The Fix

The Fix

The Fix by David Baldacci (Thriller)

If one reads enough thrillers, the themes become familiar: espionage, terrorism, governmental corruption, Russian mafia, special forces, stolen secrets, and so on. What differentiates these stories are the details and how the imminent threat to national security will be resolved. What also differentiates them is the main characters, the players who will solve the crime, stop the destruction, and foil the evil-doers. Character development—creating someone we feel we know and whose success we care about—becomes paramount if a story is going to keep us invested in the outcome.

In The Fix, David Baldacci gives us Amos Decker, a former football player with a tragic family history and a brain damaged by a sports injury that ended his career. As a result of the brain injury, he has a photographic memory and the ability to see auras, including colors that portend death, and he has lost his social skills. He’s great at parsing the details and seeing what others don’t see, but he’s a challenge to work with and pretty hopeless at establishing relationships. His female partner, FBI agent Alex Jamison, is a former reporter who sometimes has second thoughts about her career change and obviously has feelings for Decker, even though he frustrates the heck out of her. Together they provide the right mix of skill and vulnerability, and when we add in DIA agent Harper Brown—an amazing woman in her own right—and a cast of suspects that keep us guessing as to who did what and why, we have a book that’s hard to put down.

Baldacci is a prolific and accomplished author whose pacing, details, and storyline kept me absorbed from beginning to end. The Fix is the third book in the Amos Decker series, and having read it, I now want to go back and read the first two, Memory Man and The Guilty.

Grandma gives The Fix five stars. 5 stars

Oath of Honor

oath-of-honor

Oath of Honor by Matthew Betley (Thriller)

This page-turner kept me reading into the night, and the action never stopped. Anyone who enjoys thrillers with lots of involvement by covert government agencies and special ops forces will find this a satisfying read full of all the requisite suspense, anti-American global conspirators, highly trained specialists, and a traitor somewhere in the upper echelons of the U.S. government.

The main characters, former Marines Logan West and John Quick, are wise-cracking, close-as-can-be brothers in arms who now work as members of an FBI special task force. They are likeable, far-from-perfect individuals whose skills and dedication are put to the test as they search for stolen technology that has the potential to start a war between the U.S. and China. In addition to following the action through them, we also enter the worlds and minds of the co-conspirators from Sudan and China who are racing to put their stolen technology to use. And we meet other highly skilled special ops personnel, including the amazing and enigmatic Amira, who adds her own female awesomeness to the action. We also get a glimpse of the good-natured competitiveness between agencies and branches of the armed forces while they cover each other’s backs without compromise.

Oath of Honor is the second book in The Logan West Thrillers series that began with Overwatch. Author Matthew Betley is a former Marine with a high level of experience in the areas about which he writes and is also a recovering alcoholic, a trait he has given Logan West as part of his personal struggles. The result is a book that grabs the reader from the action-packed first chapter and just keeps on going to the ready-for-more conclusion.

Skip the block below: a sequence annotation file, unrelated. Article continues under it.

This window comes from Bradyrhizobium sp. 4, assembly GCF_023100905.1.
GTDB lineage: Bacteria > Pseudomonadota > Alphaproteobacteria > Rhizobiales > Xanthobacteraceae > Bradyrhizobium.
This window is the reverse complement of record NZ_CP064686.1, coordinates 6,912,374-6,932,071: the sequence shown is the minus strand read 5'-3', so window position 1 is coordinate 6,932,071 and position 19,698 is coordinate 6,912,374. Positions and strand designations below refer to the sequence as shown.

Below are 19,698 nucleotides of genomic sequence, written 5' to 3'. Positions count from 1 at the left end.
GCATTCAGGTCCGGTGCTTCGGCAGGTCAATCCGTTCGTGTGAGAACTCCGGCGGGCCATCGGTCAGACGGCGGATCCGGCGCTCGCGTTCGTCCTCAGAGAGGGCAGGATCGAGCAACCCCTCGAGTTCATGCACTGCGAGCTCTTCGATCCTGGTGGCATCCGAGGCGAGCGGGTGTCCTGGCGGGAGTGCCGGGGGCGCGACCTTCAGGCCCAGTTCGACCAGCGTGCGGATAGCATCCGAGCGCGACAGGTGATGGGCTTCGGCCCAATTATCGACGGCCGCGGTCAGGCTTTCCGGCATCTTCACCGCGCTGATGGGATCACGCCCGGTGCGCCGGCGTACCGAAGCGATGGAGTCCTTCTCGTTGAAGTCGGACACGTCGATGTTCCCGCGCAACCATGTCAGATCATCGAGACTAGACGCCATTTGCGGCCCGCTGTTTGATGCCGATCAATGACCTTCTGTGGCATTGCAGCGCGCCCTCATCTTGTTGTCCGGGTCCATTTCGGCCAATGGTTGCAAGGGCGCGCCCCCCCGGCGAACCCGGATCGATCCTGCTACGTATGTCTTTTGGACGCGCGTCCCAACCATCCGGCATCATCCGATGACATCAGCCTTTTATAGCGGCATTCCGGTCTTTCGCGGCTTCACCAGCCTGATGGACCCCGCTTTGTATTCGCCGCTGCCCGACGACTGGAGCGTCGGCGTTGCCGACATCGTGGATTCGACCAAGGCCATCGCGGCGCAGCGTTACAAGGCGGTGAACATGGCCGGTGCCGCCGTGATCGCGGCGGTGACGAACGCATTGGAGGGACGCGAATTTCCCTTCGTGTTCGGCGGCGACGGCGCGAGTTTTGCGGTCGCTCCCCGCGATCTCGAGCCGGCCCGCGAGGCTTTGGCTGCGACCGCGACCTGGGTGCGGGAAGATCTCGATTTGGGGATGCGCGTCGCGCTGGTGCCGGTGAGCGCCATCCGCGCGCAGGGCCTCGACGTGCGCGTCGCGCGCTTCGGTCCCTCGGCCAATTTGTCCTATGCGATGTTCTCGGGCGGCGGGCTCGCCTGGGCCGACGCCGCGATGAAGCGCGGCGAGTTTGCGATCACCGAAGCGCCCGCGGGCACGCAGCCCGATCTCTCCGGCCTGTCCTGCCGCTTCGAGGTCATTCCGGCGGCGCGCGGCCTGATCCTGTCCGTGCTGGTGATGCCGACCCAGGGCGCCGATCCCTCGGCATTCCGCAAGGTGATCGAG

Grandma gives Oath of Honor five stars. 5 stars

Bella Reads and Reviews received a free ARC of this book from the publisher in exchange for an honest review.

The Traitor’s Story

The Traitor's Story

The Traitor’s Story by Kevin Wignall (Thriller/Suspense/Espionage)

If you like complex spy stories with lots of international intrigue, this book is for you. Finn Harrington is a former spy who’s been trying to go straight after making some spectacular mistakes in his espionage career and his personal life. But when a fifteen-year-old neighbor girl goes missing, her parents come to him for help, and he’s drawn back into the world of intrigue and violence that he thinks he has escaped. He soon discovers that her disappearance is linked to his tragic past, and he has never really made it out of that world. Now he must find and put an end to former enemies who would make him pay for his mistakes, or he — and those he cares about — will never be safe.

I chose this book because I had read Kevin Wignall’s A Death in Sweden and thoroughly enjoyed it. I found this book a little less satisfying and a little more confusing, but an interesting read, nonetheless. I didn’t always understand what was happening or why, but I knew that in the end it would all make sense, which it did. It’s not exactly the kind of book you can put down for any length of time and come back to easily because of the complexity of the story. Present-day events are related to Finn’s espionage history, requiring frequent trips into backstory, and sometimes, upon returning to the book, I had to reread a former chapter in order to remember where I was and who was who.

Wignall is a good writer whose books provide a glimpse of life in Switzerland, Sweden, and other parts of northern Europe. His characters are culpable, vulnerable people struggling to change against difficult odds, and I cared about what happened to them. That said, I now find myself looking forward to reading something a little less complex.

Grandma gives The Traitor’s Story four stars. 4 stars

Bella Reads and Reviews received a free copy of The Traitor’s Story from the publisher through NetGalley in exchange for an honest review.

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